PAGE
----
Maize (Zea mays L.) is a main food and economical crop. It is one of the most important crops throughout the world so, it is urgent to increase maize yields even under the unfavorable conditions (Fang- Gong- Sui et al. 2006).
After wheat and rice, maize (Zea mays L.) is the third most important cereal crop grown all over the world in a wide range of climatic condition. Maize, being highly cross pollinated, has become highly polymorphic through the course of natural and domesticated evolution and thus contains enormous variability (Paternian, 1990).
The area of maize production in the world was 130 million ha and total world production was 507 million tons in 1995 (Pomeranz, 1987).
Although, maize (Zea mays L.) is widely grown in many regions of the world where soil salinity is one of the major agricultural threats to its productivity. While comparing different crops for their response to salinity stress this crop has been categorized as moderately salt-sensitive (Maas and Hoffman, 1977),
In Pakistan, maize is the third most important cereal after wheat and rice. Being an important "Kharif" crop, maize is grown on about one million hectares with a total yield of about 2 million tones and an average yield of 1882 kg ha-1 (Govt. Of Pakistan, 2005).
Salt sensitivity of maize plants has been found to be due to high accumulation of Na+ in the leaves (Munns, 1993; Fortmeier and Schubert, 1995).
Pearl Millet (Pennisetum americanum L.) is a member of the Gramineae family and it is the staple food and fodder crop (Fao and Icrisat, 1996).
Salt stress affects the germination percentage, germination rate and seedling growth in different ways depending on plant species (Ungar, 2005; Gul et. al., 1999).
Salinity has three potential effects on plants: Lowering of water potential, specific ion toxicity (sodium and chloride) and interfere with the uptake of essential nutrients. The latter may not be considered because it has no immediate effect due to mobile reserve nutrients present in plants (Flowers, 2005).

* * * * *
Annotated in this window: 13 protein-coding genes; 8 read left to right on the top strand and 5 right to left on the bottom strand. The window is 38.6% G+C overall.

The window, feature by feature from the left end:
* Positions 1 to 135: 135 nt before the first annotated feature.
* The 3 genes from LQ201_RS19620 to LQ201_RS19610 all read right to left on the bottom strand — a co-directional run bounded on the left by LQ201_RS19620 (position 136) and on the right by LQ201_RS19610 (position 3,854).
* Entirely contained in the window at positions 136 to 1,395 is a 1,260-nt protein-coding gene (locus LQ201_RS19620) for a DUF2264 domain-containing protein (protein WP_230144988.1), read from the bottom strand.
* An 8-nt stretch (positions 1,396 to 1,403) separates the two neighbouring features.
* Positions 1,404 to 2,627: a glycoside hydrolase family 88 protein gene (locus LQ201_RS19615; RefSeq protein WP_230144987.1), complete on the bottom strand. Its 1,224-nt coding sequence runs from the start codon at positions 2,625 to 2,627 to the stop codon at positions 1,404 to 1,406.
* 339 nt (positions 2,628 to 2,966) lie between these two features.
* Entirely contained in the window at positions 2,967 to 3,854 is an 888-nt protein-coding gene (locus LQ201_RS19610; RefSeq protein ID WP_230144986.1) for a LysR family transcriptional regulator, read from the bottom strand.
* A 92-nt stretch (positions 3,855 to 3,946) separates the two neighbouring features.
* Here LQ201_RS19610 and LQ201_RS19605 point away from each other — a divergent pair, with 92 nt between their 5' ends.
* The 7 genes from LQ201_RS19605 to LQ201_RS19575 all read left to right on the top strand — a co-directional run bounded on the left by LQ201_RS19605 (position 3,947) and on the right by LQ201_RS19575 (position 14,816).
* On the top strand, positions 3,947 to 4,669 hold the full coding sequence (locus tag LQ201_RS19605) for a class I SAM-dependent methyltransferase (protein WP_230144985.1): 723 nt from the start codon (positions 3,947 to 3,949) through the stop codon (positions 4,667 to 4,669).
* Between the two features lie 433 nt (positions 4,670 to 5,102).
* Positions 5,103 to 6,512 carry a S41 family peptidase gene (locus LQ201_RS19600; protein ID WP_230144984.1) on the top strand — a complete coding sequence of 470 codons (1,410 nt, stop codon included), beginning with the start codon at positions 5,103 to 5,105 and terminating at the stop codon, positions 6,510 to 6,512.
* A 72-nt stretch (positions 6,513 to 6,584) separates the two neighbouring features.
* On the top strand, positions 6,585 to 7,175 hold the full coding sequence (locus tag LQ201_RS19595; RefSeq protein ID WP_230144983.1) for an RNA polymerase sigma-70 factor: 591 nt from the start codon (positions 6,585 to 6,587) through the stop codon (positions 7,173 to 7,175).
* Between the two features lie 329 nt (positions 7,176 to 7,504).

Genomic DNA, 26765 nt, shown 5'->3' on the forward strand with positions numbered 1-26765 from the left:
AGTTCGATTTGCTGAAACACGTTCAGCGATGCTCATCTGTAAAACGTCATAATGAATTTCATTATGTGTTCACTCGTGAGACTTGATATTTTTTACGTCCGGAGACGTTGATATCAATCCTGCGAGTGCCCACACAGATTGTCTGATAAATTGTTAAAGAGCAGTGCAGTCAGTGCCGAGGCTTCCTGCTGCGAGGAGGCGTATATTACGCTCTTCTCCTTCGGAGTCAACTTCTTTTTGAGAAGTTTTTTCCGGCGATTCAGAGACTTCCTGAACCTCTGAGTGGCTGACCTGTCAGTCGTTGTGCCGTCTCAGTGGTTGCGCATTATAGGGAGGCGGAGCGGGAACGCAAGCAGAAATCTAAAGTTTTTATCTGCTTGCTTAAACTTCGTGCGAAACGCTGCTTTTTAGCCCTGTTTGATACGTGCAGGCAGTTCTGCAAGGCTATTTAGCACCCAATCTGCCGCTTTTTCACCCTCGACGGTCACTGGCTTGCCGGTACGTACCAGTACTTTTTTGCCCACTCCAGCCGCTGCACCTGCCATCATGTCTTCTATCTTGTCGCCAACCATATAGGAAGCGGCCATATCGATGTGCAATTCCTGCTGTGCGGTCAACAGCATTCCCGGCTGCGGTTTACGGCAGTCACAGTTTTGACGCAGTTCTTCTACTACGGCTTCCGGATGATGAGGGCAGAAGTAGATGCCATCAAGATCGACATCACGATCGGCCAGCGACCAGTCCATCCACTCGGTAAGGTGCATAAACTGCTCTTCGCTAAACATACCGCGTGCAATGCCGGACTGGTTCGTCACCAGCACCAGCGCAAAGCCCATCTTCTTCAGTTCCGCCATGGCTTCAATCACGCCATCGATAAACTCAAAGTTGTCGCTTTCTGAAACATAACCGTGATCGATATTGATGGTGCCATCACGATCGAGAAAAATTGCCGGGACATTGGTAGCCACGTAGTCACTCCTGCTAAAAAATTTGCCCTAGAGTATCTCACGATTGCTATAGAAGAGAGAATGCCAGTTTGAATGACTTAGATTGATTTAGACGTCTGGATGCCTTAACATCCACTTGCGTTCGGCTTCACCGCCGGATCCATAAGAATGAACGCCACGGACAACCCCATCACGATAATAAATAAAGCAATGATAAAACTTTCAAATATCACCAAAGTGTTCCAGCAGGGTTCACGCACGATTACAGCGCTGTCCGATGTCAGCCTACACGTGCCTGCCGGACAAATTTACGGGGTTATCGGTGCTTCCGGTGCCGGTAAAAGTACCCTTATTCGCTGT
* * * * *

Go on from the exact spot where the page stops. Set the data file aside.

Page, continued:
Excessive sodium inhibits the growth of many salts-sensitive plants, which includes most crop plants. The typical first response of all plants to salt stress is osmotic adjustment. Compatible solute accumulation in the cytoplasm is considered a mechanism to impart salt tolerance (Hare et al., 1998; Jaleel et al., 2007b).
Salinity is the growth medium cause significant reduction in plant growth parameters like leaf length, diameter of leave and dry weight (Hamada and Al-Hakimi 2001; Ashrafuzzamana et al., 2002)
Salinity induces water deficit even in well watered soils by decreasing the osmotic potential of soil solutes thus making it difficult for roots extract water from their surrounding media (Sairam et al., 2002)
Salinity is one of the most important problems in irrigated soils of the arid and semi-arid areas in the world. Currently, there are about 275 million hectares of irrigated land of which about 20% is salt affected (Ghassemi et al., 1995).
Salinization is the scourge of intensive agriculture. High concentration of salts has detrimental effects on germination of seeds and plant growth. Many investigators have reported retardation of germination and growth of seedlings at high salinity. However plant species differ in their sensitivity or tolerance to salt. Soil salinity affects plant growth in a variety of ways, reducing water uptake, causing toxic accumulation of sodium and chloride, and reducing nutrient availability. Salinity also induces water deficit even in well-watered soils by decreasing the osmotic potential of soil solutes, thus making it difficult for roots extract water from their surrounding media (Jaleel et al., 2007).
Katerji et al., (1994) study the effect of salinity on the emergence and early seedling growth of sunflower and maize, experiments were conducted in pots filled with sandy clay and sandy loam. The emergence of sunflower and maize were affected by salinity. Soil texture did not affect the emergence. During early seedling growth, salinity and soil texture affected the development of the seedlings that showed symptoms of water stress in the form of lower leaf water potential, stomatal conductance, and evapotranspiration. The higher the salinity, the lower the leaf area and the dry matter production. Leaf, stem, and root showed an almost similar growth reduction due to salinity. Seedlings on sandy loam were more affected by water stress than those on sandy clay.